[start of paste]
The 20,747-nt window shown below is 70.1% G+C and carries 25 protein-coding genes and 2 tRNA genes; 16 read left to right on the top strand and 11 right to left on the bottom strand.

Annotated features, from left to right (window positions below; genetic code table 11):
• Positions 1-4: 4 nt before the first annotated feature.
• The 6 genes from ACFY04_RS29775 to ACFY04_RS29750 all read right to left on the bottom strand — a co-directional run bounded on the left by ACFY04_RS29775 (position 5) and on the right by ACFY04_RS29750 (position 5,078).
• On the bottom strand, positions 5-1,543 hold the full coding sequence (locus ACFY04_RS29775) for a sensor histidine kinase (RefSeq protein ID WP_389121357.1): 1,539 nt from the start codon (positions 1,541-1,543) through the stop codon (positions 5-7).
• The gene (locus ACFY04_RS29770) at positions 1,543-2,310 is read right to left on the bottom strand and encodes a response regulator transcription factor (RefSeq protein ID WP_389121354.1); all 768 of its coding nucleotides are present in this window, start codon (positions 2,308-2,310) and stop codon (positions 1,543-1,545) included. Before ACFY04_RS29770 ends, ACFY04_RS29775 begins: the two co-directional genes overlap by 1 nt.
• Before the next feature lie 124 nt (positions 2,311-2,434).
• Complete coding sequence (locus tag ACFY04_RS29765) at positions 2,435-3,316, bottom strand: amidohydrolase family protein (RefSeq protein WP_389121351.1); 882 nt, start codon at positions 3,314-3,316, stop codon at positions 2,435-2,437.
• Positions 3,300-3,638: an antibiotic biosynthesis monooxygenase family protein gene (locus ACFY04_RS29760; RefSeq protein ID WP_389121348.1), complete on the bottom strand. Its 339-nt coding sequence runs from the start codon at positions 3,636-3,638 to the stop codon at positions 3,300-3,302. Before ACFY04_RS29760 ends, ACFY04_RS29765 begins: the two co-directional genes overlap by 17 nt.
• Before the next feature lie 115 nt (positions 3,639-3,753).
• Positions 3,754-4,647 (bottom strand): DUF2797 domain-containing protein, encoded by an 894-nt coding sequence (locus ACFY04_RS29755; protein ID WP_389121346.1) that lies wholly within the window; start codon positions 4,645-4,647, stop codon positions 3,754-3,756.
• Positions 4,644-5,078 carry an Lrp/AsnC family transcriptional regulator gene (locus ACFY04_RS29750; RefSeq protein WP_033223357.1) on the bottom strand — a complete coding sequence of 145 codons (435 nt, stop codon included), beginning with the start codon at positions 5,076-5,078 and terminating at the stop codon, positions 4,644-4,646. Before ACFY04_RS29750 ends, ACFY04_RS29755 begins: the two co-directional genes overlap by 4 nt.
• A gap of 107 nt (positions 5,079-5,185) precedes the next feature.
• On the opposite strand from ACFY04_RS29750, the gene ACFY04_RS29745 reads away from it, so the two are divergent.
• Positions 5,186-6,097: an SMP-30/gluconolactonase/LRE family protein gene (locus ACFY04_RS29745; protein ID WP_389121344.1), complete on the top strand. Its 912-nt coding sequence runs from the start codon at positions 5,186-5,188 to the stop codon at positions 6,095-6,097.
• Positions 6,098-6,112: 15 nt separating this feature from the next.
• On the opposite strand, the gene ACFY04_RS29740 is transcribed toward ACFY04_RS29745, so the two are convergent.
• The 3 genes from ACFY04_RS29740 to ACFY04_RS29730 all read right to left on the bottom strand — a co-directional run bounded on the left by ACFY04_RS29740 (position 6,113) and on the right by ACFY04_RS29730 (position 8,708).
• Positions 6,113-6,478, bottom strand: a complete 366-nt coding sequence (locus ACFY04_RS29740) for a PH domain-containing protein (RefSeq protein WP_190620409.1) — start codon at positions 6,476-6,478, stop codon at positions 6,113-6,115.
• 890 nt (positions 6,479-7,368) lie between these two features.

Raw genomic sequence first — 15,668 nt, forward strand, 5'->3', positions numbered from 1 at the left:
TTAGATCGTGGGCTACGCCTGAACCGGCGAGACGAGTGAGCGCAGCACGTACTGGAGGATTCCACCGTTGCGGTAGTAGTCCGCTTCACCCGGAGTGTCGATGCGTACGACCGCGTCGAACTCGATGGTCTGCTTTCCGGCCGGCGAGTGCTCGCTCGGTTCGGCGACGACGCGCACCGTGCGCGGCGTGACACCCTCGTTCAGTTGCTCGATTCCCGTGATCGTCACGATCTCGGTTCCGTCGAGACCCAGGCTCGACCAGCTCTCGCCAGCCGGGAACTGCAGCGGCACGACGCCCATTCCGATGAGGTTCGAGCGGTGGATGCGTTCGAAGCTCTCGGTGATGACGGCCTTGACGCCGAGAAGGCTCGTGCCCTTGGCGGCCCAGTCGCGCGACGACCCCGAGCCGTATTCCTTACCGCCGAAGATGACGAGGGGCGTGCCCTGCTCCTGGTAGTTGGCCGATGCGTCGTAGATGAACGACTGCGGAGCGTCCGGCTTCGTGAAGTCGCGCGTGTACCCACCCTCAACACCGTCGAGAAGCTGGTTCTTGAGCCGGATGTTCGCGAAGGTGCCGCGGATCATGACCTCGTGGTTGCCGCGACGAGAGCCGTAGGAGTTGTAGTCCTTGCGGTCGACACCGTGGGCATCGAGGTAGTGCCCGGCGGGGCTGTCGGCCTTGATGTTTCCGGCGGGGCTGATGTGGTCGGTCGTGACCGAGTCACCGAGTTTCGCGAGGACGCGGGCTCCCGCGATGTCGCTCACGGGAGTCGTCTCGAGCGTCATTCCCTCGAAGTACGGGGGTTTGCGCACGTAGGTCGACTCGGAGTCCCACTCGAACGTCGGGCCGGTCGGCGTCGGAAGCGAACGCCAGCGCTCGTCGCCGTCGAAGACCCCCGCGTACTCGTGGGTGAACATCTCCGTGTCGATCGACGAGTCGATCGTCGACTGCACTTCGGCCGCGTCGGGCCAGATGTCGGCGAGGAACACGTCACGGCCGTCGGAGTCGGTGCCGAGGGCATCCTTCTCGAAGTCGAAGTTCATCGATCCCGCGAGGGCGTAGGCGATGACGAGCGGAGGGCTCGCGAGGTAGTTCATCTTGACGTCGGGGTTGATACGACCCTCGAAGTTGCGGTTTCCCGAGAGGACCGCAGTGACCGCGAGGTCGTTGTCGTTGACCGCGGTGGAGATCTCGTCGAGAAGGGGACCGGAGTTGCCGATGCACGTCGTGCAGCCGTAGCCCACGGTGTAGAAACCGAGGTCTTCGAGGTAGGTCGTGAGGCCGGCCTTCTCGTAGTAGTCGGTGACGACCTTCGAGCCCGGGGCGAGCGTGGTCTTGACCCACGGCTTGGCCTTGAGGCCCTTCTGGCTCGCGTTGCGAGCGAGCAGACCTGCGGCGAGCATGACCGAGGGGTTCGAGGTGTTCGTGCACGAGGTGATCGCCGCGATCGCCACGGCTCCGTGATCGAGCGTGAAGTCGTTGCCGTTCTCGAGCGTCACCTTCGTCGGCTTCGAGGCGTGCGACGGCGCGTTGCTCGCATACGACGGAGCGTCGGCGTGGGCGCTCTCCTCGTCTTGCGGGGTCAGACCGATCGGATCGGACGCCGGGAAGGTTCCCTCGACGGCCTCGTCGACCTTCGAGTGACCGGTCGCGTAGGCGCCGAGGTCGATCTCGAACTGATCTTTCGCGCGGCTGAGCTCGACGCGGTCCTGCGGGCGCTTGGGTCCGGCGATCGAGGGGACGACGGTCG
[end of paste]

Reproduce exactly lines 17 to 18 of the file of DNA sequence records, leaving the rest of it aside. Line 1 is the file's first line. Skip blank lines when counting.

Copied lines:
• On the opposite strand, the gene ACFY04_RS29740 is transcribed toward ACFY04_RS29745, so the two are convergent.
• The 3 genes from ACFY04_RS29740 to ACFY04_RS29730 all read right to left on the bottom strand — a co-directional run bounded on the left by ACFY04_RS29740 (position 6,113) and on the right by ACFY04_RS29730 (position 8,708).